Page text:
Solving voltage divider involving capacitors

In summary, to find VV/VC, you need to use Kirchoff's laws and check your arithmetic. The voltage through ZV1, ZV2, and CV is the same (VV). You can also use the equation 1/ZV = 1/ZV1 + 1/ZV2 + 1/ZCV to solve for ZV and then use it to find VV/VC. Make sure to double check your calculations.
  • #1
wu_weidong
32
0

Homework Statement


2cymnon.png

Given ZV1 = ZV2 = 100Ω,
ZCCV = ZCV = 2000/j = -2000j, and
VV/VC = 0.04789.

I'm trying to get the given VV/VC result.

Homework Equations


I know that
1/ZV = 1/ZV1 + 1/ZV2 + 1/ZCV
VV = ZV / (ZV + ZCCV) * VC

The Attempt at a Solution


1/ZV = 1/ZV1 + 1/ZV2 + 1/ZCV = 1/100 + 1/100 + j/2000
|1/ZV| = √(0.022 + (1/2000)2) = 0.02
ZV = 50Ω

VV/VC = ZV / (ZV + ZCCV) = 50 / (50 - 2000j)
VC/VV = (50 - 2000j) / 50 = 1 - 40j
|VC/VV| = √(12 + 402) = 40.01
VV/VC = 1/40.01 = 0.02499
which is about half of the value I should get.

Where did I go wrong?
 
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  • #2
Kirkoffs laws - check arithmetic.
 
  • #3
Simon Bridge said:
Kirkoffs laws - check arithmetic.
Can I please have a bit more hint?

The voltage through ZV1, ZV2 and CV is the same (VV), right?
 

Related to Solving voltage divider involving capacitors

1. How do I calculate the equivalent capacitance in a voltage divider involving capacitors?

To calculate the equivalent capacitance in a voltage divider, you can use the formula Ceq = C1 + C2 + ... + Cn, where C1, C2, and Cn represent the individual capacitances in the circuit. Alternatively, if the capacitors are in series, you can use the formula 1/Ceq = 1/C1 + 1/C2 + ... + 1/Cn. If the capacitors are in parallel, you can simply add their values together to find the equivalent capacitance.

2. How do I determine the voltage across each capacitor in a voltage divider?

To determine the voltage across each capacitor in a voltage divider, you can use the formula Vc = Vtot * (Cn / Ceq), where Vc is the voltage across the specific capacitor, Vtot is the total voltage in the circuit, Cn is the capacitance of the specific capacitor, and Ceq is the equivalent capacitance of the circuit.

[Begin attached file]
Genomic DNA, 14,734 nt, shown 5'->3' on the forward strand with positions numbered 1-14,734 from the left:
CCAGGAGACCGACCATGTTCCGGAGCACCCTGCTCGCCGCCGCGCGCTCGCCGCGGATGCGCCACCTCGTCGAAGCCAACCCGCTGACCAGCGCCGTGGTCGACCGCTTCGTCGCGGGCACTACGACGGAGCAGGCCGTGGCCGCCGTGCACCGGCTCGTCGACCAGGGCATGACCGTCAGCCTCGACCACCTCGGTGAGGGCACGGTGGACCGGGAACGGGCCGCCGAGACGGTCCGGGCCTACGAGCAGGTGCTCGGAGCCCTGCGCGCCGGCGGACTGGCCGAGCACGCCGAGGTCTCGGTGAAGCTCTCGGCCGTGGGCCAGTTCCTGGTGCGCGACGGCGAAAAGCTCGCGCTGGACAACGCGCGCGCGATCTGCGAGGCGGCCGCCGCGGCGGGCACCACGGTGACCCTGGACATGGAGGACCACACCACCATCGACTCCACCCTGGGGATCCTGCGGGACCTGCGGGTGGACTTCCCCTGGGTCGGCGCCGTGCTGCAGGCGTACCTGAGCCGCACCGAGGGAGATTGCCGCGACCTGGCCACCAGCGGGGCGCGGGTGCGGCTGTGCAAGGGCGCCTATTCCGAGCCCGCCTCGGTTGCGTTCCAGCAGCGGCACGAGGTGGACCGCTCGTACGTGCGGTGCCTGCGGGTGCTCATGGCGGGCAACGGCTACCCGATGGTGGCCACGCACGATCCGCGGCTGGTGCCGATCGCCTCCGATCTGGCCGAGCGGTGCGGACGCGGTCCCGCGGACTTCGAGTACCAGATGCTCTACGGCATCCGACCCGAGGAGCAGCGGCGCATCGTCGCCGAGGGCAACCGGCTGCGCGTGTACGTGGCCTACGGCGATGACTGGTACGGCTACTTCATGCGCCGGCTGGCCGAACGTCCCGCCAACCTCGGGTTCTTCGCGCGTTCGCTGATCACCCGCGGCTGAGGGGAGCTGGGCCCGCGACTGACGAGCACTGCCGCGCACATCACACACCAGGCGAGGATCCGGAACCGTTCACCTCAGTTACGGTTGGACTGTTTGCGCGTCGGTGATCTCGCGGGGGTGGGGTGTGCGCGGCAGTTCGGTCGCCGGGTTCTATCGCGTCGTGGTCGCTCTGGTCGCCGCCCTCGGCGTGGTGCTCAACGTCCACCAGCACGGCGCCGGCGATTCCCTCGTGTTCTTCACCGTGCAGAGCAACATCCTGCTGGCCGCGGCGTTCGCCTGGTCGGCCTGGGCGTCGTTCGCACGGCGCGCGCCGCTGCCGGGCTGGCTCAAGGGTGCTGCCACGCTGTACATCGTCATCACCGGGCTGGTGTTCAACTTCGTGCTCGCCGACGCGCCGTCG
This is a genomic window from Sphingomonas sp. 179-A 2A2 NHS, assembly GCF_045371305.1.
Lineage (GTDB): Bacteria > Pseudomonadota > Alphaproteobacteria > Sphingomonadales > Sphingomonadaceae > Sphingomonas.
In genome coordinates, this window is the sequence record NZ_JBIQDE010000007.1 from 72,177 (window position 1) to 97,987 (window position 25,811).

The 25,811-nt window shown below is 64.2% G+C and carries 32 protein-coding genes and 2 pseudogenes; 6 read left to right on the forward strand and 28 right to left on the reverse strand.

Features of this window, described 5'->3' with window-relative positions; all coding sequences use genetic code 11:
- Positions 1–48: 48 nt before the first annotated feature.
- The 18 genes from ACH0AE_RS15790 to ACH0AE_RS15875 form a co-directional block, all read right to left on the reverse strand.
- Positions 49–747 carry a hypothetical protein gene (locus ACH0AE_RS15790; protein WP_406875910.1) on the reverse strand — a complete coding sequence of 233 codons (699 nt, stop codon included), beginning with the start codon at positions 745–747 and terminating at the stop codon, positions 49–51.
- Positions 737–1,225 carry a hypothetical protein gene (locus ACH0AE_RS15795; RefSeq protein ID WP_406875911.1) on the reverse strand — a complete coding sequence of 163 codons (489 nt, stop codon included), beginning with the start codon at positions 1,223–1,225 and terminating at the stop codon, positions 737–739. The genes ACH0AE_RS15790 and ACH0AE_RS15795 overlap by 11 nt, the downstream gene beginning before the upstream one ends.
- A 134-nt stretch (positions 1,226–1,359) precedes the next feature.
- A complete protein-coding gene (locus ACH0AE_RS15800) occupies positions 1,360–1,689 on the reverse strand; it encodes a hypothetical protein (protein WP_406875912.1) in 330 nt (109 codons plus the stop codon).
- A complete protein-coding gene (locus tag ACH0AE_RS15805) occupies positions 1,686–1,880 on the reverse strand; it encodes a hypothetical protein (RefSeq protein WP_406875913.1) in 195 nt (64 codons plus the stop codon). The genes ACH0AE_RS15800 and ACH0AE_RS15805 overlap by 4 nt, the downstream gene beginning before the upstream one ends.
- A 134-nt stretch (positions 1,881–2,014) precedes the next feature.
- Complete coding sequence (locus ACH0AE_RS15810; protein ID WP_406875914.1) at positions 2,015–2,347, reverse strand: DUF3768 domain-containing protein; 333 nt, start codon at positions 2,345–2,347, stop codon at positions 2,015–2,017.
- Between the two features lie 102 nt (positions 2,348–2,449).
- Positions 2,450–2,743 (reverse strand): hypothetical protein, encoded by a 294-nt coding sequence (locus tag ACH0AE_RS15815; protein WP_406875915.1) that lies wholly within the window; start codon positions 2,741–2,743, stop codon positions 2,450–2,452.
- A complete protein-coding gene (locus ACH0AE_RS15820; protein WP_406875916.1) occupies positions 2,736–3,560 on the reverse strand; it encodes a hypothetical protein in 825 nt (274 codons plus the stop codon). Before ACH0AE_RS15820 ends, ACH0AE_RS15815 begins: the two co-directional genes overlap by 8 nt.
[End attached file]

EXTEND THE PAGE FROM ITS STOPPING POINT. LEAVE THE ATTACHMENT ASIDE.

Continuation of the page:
3. Can I use the voltage divider rule for capacitors?

Yes, the voltage divider rule can be used for capacitors in a circuit. This rule states that the voltage across a specific component is proportional to its resistance (or in this case, capacitance) compared to the total resistance (or equivalent capacitance) in the circuit. This can be expressed as Vc = Vtot * (Rn / Req) or Vc = Vtot * (Cn / Ceq).

4. What is the purpose of using a voltage divider with capacitors?

The purpose of using a voltage divider with capacitors is to divide the input voltage into smaller, manageable voltages. This can be useful in electronic circuits where precise voltage levels are required for different components. It also allows for the use of capacitors with different values to achieve specific voltage ratios.

5. Can I use the same formula for a voltage divider involving capacitors and resistors?

No, the formula for a voltage divider involving capacitors is different from the formula for a voltage divider involving resistors. In a voltage divider with resistors, the voltage across each resistor is proportional to its resistance compared to the total resistance in the circuit. This can be expressed as Vr = Vtot * (Rn / Req). As mentioned earlier, in a voltage divider with capacitors, the voltage across each capacitor is proportional to its capacitance compared to the equivalent capacitance in the circuit.

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